Rotary International President-elect Holger Knaack is encouraging Rotarians to seize the many opportunities Rotary offers to enrich their lives and the communities they serve.
Knaack, a member of the Rotary Club of Herzogtum Lauenburg-Mölln, Germany, revealed the 2020-21 presidential theme, Rotary Opens Opportunities, to incoming district governors at the Rotary International Assembly in San Diego, California, USA, on 20 January.
Rotary isn’t just a club for people to join, but rather “an invitation to endless opportunities,” said Knaack, who becomes president on 1 July. He emphasized that Rotary creates pathways for members to improve their lives and the lives of those they help through service projects.
“We believe that our acts of service, big and small, create opportunities for people who need our help,” Knaack said. He added that Rotary creates leadership opportunities and gives members the chance to travel the world to put their service ideas into action and make lifelong connections. “Everything we do opens another opportunity for someone, somewhere,” said Knaack.
Knaack also urged members to embrace change so Rotary can expand and thrive. Rather than setting a specific target for increasing the number of members, Knaack said he’s asking clubs and districts to think about how to grow in a sustainable and organic way. He wants clubs to focus on keeping current members engaged and adding new members who are the right fit for their club.
We will capture this moment to grow Rotary, making it stronger, more adaptable, and even more aligned with our core values.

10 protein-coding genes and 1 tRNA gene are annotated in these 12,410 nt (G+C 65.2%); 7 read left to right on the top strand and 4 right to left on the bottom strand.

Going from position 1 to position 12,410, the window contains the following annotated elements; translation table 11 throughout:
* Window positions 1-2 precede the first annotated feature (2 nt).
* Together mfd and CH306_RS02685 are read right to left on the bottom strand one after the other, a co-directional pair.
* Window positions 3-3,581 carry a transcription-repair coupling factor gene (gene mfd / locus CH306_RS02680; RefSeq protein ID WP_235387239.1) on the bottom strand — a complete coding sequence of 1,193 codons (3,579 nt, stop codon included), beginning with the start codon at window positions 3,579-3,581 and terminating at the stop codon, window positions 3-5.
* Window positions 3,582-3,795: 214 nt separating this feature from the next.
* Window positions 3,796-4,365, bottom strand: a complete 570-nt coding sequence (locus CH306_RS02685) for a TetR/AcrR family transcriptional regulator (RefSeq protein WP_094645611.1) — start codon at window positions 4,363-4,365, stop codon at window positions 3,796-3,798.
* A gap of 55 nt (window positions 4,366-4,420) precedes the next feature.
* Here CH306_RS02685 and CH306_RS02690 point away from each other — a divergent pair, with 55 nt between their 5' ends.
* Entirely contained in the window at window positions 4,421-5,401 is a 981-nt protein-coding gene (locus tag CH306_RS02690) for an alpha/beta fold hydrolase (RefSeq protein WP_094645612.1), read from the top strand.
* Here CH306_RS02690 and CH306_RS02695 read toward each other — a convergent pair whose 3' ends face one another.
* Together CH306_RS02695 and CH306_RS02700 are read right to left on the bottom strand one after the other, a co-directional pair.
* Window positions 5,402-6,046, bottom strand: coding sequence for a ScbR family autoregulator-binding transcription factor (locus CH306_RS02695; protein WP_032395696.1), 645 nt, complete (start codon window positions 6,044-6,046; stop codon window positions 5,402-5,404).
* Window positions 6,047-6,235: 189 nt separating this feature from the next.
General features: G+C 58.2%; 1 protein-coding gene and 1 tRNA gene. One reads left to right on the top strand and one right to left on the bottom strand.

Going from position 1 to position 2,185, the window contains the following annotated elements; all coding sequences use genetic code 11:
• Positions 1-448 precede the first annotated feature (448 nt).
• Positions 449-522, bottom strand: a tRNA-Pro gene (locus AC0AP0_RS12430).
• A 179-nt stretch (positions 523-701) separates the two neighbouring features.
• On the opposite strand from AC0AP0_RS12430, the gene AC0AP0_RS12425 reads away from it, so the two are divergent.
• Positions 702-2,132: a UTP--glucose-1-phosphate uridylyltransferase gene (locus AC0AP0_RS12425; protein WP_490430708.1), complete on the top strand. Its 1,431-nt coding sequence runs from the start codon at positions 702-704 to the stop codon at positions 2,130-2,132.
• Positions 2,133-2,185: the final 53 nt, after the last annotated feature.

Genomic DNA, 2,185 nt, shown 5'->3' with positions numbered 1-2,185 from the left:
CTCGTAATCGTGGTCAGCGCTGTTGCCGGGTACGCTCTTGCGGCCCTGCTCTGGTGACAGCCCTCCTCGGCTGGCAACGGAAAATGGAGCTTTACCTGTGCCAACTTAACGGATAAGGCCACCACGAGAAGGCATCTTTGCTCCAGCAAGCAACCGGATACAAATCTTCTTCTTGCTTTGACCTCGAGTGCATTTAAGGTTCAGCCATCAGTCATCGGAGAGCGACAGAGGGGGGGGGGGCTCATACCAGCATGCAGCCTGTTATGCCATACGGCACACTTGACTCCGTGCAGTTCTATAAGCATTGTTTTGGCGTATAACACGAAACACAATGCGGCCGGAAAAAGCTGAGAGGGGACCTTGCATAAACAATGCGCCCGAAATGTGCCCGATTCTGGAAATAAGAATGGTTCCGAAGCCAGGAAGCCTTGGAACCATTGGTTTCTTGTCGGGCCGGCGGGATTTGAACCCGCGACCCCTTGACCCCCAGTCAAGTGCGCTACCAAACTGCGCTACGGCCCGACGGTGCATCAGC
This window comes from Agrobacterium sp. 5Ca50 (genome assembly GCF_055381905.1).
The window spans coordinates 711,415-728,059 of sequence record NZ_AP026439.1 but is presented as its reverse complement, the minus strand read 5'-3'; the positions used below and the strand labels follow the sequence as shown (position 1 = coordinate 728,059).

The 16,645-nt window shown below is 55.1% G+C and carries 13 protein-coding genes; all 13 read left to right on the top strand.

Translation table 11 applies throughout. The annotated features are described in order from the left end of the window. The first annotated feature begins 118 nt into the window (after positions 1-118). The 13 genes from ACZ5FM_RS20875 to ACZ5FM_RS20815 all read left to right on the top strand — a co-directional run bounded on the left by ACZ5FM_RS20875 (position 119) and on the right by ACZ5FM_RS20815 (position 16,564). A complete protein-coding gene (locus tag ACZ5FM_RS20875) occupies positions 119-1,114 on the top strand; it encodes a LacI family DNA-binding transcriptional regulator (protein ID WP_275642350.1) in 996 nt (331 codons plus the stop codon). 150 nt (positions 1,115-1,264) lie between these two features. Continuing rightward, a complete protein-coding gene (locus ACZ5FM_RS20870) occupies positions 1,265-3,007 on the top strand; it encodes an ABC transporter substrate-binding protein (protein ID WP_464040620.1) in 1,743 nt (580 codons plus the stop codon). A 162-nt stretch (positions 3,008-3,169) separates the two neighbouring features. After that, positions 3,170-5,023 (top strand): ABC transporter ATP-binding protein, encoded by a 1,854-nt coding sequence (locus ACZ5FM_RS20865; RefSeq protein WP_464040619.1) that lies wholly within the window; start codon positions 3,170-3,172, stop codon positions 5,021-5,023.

“We need to stop thinking of new members as people we can mark down as statistics and then forget about,” Knaack said. “Every new member changes us a little bit. That person brings a new perspective, new experiences. We need to embrace this constant renewal. We will grow stronger as we learn from new members.”
Knaack pointed to Rotary’s Action Plan as a compass that can guide clubs as they evolve. He recommended that every club have a strategic plan meeting at least once a year. At that meeting, clubs should ask where they want to be in five years and how they can bring more value to their members.
Knaack also wants to see more women in leadership roles and see Rotaractors play an integral role in how new clubs are formed and run. He encouraged district leaders to create new club models and rethink what it means to be in Rotary, and allow young people to be the architects of these new clubs.
“We have to be open to new approaches, and creating unique clubs for younger people is just part of the solution,” said Knaack. “Let Rotaractors decide what kind of Rotary experience works best for them. These young people are bright, energetic, and they get things done.”
In stressing the need for Rotary members to embrace change, Knaack noted that time won’t slow down for Rotary: “We will not let rapid change defeat us. We will capture this moment to grow Rotary, making it stronger, more adaptable, and even more aligned with our core values.”